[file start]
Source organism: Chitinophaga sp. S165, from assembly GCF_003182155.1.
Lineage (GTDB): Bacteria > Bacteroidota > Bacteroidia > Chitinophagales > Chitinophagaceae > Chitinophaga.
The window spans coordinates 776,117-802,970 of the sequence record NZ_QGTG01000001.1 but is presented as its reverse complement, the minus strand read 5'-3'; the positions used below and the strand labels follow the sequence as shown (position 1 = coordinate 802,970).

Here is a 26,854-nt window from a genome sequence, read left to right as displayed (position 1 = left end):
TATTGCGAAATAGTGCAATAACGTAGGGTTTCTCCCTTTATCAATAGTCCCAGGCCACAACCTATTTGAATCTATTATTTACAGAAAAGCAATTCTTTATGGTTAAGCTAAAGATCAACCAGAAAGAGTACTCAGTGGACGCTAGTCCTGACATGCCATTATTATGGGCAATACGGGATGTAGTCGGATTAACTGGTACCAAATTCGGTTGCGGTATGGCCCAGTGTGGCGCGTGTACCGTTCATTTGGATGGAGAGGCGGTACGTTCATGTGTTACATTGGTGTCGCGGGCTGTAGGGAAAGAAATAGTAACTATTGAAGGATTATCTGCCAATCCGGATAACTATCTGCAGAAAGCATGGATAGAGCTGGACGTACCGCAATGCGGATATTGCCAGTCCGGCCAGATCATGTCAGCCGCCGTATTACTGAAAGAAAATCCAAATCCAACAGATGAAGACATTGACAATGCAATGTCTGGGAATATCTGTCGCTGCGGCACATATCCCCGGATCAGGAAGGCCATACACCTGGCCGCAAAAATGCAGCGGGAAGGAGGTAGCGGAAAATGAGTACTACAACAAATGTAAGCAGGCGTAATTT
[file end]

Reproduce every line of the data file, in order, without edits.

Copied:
Source organism: Chitinophaga sp. S165, from assembly GCF_003182155.1.
Lineage (GTDB): Bacteria > Bacteroidota > Bacteroidia > Chitinophagales > Chitinophagaceae > Chitinophaga.
The window spans coordinates 776,117-802,970 of the sequence record NZ_QGTG01000001.1 but is presented as its reverse complement, the minus strand read 5'-3'; the positions used below and the strand labels follow the sequence as shown (position 1 = coordinate 802,970).

Here is a 26,854-nt window from a genome sequence, read left to right as displayed (position 1 = left end):
TATTGCGAAATAGTGCAATAACGTAGGGTTTCTCCCTTTATCAATAGTCCCAGGCCACAACCTATTTGAATCTATTATTTACAGAAAAGCAATTCTTTATGGTTAAGCTAAAGATCAACCAGAAAGAGTACTCAGTGGACGCTAGTCCTGACATGCCATTATTATGGGCAATACGGGATGTAGTCGGATTAACTGGTACCAAATTCGGTTGCGGTATGGCCCAGTGTGGCGCGTGTACCGTTCATTTGGATGGAGAGGCGGTACGTTCATGTGTTACATTGGTGTCGCGGGCTGTAGGGAAAGAAATAGTAACTATTGAAGGATTATCTGCCAATCCGGATAACTATCTGCAGAAAGCATGGATAGAGCTGGACGTACCGCAATGCGGATATTGCCAGTCCGGCCAGATCATGTCAGCCGCCGTATTACTGAAAGAAAATCCAAATCCAACAGATGAAGACATTGACAATGCAATGTCTGGGAATATCTGTCGCTGCGGCACATATCCCCGGATCAGGAAGGCCATACACCTGGCCGCAAAAATGCAGCGGGAAGGAGGTAGCGGAAAATGAGTACTACAACAAATGTAAGCAGGCGTAATTT